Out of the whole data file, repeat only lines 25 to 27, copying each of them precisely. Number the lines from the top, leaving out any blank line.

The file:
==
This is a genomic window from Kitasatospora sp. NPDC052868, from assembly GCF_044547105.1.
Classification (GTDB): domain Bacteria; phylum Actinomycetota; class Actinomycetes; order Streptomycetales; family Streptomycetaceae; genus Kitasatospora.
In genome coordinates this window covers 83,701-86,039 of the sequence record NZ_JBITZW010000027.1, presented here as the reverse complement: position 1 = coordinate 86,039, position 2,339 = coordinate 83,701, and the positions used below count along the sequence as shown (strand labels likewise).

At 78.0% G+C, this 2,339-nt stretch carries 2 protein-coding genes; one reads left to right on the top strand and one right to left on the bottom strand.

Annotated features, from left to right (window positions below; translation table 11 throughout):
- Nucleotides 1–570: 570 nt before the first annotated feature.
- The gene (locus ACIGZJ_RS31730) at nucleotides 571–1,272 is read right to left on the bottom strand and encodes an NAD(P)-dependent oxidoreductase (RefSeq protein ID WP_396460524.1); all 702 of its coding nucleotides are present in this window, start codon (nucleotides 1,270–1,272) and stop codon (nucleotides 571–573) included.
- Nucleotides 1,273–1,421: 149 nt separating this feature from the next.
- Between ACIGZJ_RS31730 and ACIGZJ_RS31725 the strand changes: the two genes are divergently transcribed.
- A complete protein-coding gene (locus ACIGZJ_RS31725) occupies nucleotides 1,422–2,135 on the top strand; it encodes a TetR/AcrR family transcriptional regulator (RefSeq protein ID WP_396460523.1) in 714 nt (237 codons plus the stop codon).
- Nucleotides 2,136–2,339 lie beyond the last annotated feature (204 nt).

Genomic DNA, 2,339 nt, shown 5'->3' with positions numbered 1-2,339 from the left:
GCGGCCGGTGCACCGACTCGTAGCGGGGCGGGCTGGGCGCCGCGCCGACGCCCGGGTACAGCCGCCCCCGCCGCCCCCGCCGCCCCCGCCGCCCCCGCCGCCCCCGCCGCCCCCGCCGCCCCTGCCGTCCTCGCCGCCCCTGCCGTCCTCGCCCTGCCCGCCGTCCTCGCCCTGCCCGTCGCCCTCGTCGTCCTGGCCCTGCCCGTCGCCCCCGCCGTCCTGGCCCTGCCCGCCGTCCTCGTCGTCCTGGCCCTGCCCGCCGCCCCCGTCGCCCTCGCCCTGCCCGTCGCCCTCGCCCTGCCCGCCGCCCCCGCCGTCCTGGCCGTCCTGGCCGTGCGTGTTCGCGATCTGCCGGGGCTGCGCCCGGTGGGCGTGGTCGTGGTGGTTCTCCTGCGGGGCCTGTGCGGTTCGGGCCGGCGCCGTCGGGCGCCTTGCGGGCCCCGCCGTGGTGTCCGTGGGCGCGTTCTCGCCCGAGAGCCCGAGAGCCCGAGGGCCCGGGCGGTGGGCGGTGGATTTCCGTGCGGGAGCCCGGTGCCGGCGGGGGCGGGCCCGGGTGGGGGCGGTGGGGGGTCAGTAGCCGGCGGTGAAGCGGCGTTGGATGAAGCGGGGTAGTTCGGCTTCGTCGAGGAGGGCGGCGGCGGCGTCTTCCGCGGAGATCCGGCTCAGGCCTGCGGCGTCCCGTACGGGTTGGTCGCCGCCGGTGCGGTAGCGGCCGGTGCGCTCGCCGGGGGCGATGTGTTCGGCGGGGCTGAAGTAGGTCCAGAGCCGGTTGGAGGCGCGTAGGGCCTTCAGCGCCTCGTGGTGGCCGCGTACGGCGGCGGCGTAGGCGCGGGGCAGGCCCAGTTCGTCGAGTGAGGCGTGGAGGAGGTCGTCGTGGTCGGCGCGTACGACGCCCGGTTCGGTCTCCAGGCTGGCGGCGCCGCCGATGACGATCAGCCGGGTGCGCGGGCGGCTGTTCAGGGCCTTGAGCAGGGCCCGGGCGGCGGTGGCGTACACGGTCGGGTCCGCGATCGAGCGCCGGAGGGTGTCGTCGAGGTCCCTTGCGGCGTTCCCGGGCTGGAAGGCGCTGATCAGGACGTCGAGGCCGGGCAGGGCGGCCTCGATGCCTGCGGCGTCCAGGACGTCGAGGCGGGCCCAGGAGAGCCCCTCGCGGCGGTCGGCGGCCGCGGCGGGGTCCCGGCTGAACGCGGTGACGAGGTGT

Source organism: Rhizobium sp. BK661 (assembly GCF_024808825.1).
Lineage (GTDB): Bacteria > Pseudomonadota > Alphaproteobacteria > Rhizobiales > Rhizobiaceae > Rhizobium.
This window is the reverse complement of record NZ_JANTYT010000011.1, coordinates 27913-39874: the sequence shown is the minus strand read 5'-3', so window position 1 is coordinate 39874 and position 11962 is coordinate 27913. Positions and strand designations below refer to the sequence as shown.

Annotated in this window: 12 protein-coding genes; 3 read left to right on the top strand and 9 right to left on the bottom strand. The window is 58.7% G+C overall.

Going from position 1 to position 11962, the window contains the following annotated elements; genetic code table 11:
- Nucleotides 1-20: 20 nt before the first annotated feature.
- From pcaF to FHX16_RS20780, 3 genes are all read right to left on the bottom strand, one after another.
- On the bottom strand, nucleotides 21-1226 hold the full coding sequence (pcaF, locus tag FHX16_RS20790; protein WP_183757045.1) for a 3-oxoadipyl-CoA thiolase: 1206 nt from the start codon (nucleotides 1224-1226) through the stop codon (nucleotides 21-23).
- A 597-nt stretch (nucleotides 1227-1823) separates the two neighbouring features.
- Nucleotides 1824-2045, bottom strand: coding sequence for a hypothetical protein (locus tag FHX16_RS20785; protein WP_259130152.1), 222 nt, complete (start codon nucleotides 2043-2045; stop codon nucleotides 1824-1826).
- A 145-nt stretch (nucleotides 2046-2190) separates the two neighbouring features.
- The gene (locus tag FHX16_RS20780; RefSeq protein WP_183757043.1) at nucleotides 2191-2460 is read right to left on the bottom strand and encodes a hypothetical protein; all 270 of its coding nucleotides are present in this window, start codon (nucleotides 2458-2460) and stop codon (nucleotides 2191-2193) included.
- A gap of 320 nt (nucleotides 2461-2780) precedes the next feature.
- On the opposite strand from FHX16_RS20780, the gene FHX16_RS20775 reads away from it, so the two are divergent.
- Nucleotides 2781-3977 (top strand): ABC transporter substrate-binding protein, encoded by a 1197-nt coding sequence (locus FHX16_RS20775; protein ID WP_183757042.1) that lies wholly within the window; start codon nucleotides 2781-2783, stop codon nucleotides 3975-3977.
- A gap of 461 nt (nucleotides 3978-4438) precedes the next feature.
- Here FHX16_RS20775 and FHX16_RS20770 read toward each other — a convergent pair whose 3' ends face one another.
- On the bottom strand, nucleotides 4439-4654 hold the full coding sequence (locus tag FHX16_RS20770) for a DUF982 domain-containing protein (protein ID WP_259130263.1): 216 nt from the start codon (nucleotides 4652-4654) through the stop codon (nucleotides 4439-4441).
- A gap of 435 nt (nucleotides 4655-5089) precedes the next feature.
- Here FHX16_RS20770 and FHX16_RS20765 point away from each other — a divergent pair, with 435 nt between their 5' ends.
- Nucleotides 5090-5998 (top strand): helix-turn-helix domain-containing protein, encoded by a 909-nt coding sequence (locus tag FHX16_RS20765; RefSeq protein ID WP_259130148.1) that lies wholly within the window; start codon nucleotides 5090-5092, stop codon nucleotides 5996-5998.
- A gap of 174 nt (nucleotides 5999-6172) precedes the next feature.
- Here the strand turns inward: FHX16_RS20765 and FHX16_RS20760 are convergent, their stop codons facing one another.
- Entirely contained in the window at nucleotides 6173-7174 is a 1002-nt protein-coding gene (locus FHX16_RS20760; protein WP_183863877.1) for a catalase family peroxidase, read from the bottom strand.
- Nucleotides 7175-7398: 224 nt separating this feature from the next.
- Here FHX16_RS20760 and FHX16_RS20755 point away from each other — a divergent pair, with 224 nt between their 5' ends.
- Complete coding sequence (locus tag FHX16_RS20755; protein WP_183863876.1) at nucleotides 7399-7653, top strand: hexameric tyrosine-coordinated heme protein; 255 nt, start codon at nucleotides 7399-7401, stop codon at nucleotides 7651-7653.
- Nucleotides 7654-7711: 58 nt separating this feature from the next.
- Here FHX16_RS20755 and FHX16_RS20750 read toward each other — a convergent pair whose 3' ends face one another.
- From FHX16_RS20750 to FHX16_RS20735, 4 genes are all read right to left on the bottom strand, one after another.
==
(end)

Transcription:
- The gene (locus tag FHX16_RS20780; RefSeq protein WP_183757043.1) at nucleotides 2191-2460 is read right to left on the bottom strand and encodes a hypothetical protein; all 270 of its coding nucleotides are present in this window, start codon (nucleotides 2458-2460) and stop codon (nucleotides 2191-2193) included.
- A gap of 320 nt (nucleotides 2461-2780) precedes the next feature.
- On the opposite strand from FHX16_RS20780, the gene FHX16_RS20775 reads away from it, so the two are divergent.